A Reflection on our Neighborhood Project

Over the course of the Fall Semester myself and three other group members were tasked with the responsibility of investigating homicides within the Strawberry Mansion section of Philadelphia over the past few months. This was a joint project between my Civic Media class and a Sociology class, Crime and Urban Communities, at Saint Joseph’s University.

So many homicides occur within the city’s borders every year that often the victims of these tragedies become somewhat of a number or statistic. Their stories are often left untold by the media because of their volume and re-occurrence. The goal of this project was to investigate the homicides and obtain as much information about the victims. This proved to be difficult because many of the victims were difficult to find on the internet, and our attempts at gaining more information from the Police department proved unfruitful. This is where we encountered some ethical issues. Certainly, we could have kept pushing for information. But perhaps the families of the victims wished to keep their loved ones unnamed.

Upon obtaining six names, we dug deeper to understand the specifics of their murders and their relationships within the community. We found pictures, social media posts, and remembrances of some of these people taken too soon, as well as specific circumstances of their homicides such as suspects and locations.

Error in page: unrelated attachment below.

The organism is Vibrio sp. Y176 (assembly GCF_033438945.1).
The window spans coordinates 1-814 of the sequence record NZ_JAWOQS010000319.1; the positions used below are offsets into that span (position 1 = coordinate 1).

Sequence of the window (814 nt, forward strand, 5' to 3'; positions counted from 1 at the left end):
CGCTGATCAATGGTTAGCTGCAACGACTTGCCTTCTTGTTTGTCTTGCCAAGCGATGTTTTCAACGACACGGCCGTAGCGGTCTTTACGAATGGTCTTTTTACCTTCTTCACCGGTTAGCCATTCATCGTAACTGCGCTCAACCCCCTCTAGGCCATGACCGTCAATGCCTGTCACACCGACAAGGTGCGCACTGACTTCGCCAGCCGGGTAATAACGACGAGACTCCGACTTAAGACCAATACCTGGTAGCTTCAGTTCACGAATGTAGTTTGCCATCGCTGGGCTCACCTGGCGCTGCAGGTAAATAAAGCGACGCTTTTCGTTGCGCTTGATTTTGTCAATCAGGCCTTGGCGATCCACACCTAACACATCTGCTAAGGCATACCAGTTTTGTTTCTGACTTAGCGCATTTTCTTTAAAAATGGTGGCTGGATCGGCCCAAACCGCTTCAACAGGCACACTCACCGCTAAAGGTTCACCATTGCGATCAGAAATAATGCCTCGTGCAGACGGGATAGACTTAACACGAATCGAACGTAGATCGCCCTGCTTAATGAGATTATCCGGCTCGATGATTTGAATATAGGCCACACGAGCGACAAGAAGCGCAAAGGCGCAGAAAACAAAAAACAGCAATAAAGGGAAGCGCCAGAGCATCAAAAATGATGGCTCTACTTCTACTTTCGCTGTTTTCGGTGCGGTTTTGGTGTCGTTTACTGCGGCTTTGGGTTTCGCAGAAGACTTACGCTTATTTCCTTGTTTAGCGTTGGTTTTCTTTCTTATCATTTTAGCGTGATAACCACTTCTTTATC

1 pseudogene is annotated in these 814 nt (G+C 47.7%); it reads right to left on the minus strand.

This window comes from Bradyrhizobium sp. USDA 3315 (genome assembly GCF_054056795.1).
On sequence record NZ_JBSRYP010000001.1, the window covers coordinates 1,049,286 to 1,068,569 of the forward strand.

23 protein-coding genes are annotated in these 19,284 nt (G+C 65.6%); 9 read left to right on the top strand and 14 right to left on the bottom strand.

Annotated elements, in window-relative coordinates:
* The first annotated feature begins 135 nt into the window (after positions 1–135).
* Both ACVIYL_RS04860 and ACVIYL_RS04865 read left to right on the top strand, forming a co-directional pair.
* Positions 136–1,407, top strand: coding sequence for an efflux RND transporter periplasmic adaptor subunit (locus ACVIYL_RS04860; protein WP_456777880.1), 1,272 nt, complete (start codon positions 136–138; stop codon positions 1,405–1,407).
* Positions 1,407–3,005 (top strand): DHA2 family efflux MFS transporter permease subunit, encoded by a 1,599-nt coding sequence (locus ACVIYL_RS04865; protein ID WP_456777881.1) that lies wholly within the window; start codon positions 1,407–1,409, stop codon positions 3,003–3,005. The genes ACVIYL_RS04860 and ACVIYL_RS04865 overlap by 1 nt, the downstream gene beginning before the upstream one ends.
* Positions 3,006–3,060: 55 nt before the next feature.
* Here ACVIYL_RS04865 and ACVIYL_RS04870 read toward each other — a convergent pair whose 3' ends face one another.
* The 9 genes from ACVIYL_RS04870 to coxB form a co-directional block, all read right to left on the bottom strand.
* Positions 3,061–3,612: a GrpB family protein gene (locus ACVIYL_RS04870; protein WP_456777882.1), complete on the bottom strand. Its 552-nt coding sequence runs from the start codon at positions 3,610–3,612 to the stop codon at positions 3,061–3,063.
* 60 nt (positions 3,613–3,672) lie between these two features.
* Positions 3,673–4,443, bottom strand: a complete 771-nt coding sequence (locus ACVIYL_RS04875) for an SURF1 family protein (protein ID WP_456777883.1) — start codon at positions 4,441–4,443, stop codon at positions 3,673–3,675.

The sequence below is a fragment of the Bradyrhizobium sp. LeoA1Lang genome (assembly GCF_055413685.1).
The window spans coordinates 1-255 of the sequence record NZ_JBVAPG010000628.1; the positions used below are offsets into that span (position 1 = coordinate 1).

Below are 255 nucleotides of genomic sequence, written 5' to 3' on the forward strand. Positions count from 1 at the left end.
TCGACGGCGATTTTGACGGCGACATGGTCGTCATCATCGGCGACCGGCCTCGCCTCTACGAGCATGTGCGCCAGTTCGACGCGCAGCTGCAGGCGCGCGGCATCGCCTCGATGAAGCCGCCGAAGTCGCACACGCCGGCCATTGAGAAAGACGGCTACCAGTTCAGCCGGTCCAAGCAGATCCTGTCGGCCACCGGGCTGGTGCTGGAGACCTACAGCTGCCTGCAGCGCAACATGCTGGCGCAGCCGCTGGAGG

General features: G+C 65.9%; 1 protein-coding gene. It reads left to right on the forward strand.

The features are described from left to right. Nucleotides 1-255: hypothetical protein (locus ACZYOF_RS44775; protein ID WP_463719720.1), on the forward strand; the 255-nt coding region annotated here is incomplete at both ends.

Seeing the faces of these victims begged the question, “why”? Why do these tragedies happen in these areas? Of course, the real cause is evil within those who pull the trigger. But that evil can be partly understood by exploring the socioeconomic history and potential indicators of violence within the community. Through research, we discovered the high levels of addiction to drugs and alcohol present, poverty levels, and school quality. These all can undoubtedly put people in bad places mentally, and situations socially, causing violence.

To better understand the community, we also physically went to the community to take pictures and interview a community leader. When we went to Strawberry Mansion, we saw run down homes, homeless people, and overall depression. Doing this was an important part in coming to grips with the day to day life that people who live there experience.

We visited the 1700 Block of N Stanley Street around 11:00 am, and just four hours later, a man was shot in his living room on the same block. I discovered this when scrolling through twitter that evening. At first, I was concerned that I could have been exposed to that same violence. But realizing that I read that tweet in a safe environment, with running water, and heat opened my eyes to my own privilege of being able to leave the neighborhood. Many people who live there probably wouldn’t choose to, but they have to.

The community leader we interviewed was Rev. Steve Thoryn, pastor at St. Martin De Porres Church. His comments gave us a better understanding of what it is like within the community as far as quality of life, the effects of gentrification, and the presence of violence.